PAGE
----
In the simulated annealing (SA) method, each point s of the search space is analogous to a state of some physical system, and the function E(s) to be minimized is analogous to the internal energy of the system in that state. The goal is to bring the system, from an arbitrary initial state, to a state with the minimum possible energy.
The basic iteration
At each step, the SA heuristic considers some neighbour s' of the current state s, and probabilistically decides between moving the system to state s' or staying put in state s. The probabilities are chosen so that the system ultimately tends to move to states of lower energy. Typically this step is repeated until the system reaches a state that is good enough for the application, or until a given computation budget has been exhausted.
The neighbours of a state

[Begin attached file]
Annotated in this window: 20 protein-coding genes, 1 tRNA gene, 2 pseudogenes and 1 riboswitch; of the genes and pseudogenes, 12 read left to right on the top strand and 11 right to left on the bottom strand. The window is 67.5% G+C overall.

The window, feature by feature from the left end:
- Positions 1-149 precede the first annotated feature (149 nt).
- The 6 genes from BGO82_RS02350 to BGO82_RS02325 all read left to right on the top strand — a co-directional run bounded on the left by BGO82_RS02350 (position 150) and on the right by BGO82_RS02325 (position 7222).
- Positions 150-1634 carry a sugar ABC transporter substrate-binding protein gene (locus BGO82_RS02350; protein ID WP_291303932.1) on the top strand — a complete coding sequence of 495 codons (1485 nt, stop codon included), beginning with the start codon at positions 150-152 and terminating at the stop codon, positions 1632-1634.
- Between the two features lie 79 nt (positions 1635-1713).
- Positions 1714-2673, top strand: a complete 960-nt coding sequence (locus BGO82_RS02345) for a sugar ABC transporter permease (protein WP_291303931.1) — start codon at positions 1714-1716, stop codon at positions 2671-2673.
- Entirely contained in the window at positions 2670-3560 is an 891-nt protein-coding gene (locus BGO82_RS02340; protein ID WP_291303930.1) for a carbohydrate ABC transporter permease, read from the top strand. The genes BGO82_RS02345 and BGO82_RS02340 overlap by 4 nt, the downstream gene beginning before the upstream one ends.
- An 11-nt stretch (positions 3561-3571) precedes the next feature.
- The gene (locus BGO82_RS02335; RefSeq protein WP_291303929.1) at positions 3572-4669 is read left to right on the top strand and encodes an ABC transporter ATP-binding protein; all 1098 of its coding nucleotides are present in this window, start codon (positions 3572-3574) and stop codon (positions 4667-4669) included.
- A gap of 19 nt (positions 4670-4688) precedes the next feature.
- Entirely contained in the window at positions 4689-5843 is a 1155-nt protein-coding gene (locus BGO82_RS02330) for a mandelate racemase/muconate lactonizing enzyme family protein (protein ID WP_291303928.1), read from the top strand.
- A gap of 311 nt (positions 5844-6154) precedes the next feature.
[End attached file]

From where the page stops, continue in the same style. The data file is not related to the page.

The neighbours of each state (the candidate moves) are specified by the user, usually in an application-specific way. For example, in the traveling salesman problem, each state is typically defined as a particular tour (a permutation of the cities to be visited); and one could define the neighbours of a tour as those tours that can be obtained from it by exchanging any pair of consecutive cities.
The probability of making the transition from the current state s to a candidate new state s' is specified by an acceptance probability function P(e,e',T), that depends on the energies e = E(s) and e' = E(s') of the two states, and on a global time-varying parameter T called the temperature.
One essential requirement for the probability function P is that it must be nonzero when e' > e, meaning that the system may move to the new state even when it is worse (has a higher energy) than the current one. It is this feature that prevents the method from becoming stuck in a local minimum—a state that is worse than the global minimum, yet better than any of its neighbours.